Extract of a Letter from Staunton, in Virginia, Dated November 4, 1774
From American Archives, Series 4, Volume One, 1017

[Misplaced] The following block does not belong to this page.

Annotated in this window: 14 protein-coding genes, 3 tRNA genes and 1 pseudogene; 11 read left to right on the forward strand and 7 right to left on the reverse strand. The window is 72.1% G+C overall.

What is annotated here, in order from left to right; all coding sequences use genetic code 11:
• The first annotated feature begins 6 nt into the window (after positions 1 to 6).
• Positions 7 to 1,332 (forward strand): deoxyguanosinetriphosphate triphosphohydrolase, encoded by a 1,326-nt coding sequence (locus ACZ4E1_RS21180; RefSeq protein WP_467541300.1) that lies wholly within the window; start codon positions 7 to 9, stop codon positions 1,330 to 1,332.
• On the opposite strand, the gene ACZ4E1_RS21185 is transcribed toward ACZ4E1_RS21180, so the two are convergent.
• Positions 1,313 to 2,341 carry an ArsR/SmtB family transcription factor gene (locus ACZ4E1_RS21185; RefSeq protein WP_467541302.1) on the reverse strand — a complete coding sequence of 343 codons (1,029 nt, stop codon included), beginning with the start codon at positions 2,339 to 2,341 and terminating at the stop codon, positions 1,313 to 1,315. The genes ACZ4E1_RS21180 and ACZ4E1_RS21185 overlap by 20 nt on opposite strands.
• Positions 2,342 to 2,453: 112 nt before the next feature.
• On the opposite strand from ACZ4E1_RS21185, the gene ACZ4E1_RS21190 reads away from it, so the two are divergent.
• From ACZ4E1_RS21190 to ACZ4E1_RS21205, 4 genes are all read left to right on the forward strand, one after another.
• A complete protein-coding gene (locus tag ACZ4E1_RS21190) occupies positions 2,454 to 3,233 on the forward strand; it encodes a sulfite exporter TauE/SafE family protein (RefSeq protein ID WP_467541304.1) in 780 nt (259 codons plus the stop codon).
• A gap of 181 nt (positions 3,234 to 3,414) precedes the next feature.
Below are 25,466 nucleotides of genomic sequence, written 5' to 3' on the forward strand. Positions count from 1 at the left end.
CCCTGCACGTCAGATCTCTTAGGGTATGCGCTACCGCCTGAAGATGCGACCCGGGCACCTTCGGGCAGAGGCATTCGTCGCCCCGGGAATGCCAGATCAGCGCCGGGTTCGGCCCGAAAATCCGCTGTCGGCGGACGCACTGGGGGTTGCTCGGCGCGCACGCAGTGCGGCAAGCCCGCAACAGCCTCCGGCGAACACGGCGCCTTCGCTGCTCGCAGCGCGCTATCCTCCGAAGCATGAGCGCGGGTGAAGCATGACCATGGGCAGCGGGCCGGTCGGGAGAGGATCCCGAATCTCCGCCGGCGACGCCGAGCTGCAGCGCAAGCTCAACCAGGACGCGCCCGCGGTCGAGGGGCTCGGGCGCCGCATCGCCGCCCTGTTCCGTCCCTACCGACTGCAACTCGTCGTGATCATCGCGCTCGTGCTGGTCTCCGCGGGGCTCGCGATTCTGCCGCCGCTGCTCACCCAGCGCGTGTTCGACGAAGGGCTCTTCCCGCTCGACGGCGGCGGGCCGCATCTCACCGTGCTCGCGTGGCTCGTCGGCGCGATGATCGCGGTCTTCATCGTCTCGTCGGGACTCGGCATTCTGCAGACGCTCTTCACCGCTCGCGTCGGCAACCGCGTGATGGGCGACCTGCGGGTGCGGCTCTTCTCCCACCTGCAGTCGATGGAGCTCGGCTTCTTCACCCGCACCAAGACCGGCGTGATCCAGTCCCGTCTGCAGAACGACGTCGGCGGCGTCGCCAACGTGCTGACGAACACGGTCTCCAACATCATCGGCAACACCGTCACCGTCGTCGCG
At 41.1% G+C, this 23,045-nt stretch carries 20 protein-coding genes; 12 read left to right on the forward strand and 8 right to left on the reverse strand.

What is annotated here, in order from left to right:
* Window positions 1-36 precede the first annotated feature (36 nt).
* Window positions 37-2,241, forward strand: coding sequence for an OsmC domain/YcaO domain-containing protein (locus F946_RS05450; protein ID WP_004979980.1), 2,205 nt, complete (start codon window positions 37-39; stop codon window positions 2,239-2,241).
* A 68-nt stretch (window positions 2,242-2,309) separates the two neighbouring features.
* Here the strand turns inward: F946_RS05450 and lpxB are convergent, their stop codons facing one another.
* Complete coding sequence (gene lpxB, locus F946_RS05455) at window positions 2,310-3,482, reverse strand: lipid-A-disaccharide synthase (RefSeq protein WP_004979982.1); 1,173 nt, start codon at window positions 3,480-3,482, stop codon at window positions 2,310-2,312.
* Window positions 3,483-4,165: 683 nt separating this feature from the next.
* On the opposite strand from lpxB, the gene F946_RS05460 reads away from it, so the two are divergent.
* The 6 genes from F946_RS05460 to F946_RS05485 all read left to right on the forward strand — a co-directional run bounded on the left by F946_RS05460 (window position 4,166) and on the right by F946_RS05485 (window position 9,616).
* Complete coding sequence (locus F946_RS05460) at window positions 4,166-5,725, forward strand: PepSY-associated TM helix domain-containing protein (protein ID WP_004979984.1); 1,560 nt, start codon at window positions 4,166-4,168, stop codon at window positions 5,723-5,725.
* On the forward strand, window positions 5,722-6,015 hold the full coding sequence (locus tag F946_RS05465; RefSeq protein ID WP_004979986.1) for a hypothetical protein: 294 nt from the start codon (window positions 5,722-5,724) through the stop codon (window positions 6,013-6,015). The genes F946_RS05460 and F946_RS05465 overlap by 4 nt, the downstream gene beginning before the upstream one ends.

On the tenth of October, our Army being encamped in the Fork of the Great Kenhawa, two men went out early to hunt, but were fired upon by a number of Indians, when one of them was killed; the other made his escape, and brought the intelligence to the Camp. Colonel Lewis immediately ordered out three hundred men, who, after marching about three quarters of a mile before sun-rise, were attacked by a number (supposed to be from eight hundred to one thousand,) of desperate savages. They soon made our men retreat about one quarter of a mile, when a reinforcement coming up, they continued fighting till noon, and were never above twenty yards apart, often within six, and sometimes close together tomahawking one another. The Indians then began to fall back, but continued fighting at a distance till night came on and parted them. Such a battle with Indians, it is imagined, was never heard of before. We had upwards of fifty men killed, and ninety wounded. Amongst the slain were many brave men, both officers and privates; and a Magistrate of this place, Mr. Frog, a very worthy gentleman, was also killed. So eager were the Indians for his scalp, that one man shot three of them over him, endeavouring by turns to scalp him. The number of Indians killed cannot be ascertained, as they were continually carrying them off and throwing them into the River; but from the tracks of blood, the number must have been great. Our men got upwards of twenty scalps, eighty blankets, about forty guns, and a great many tomahawks; and intended in a few days to go over the River to meet the Governour, twenty or twenty-five miles from their Towns. The Indians the Governour lately concluded a peace with, it is assured, were in this battle. We suppose they have had the other strugle before this time, and are very impatient to know the issue.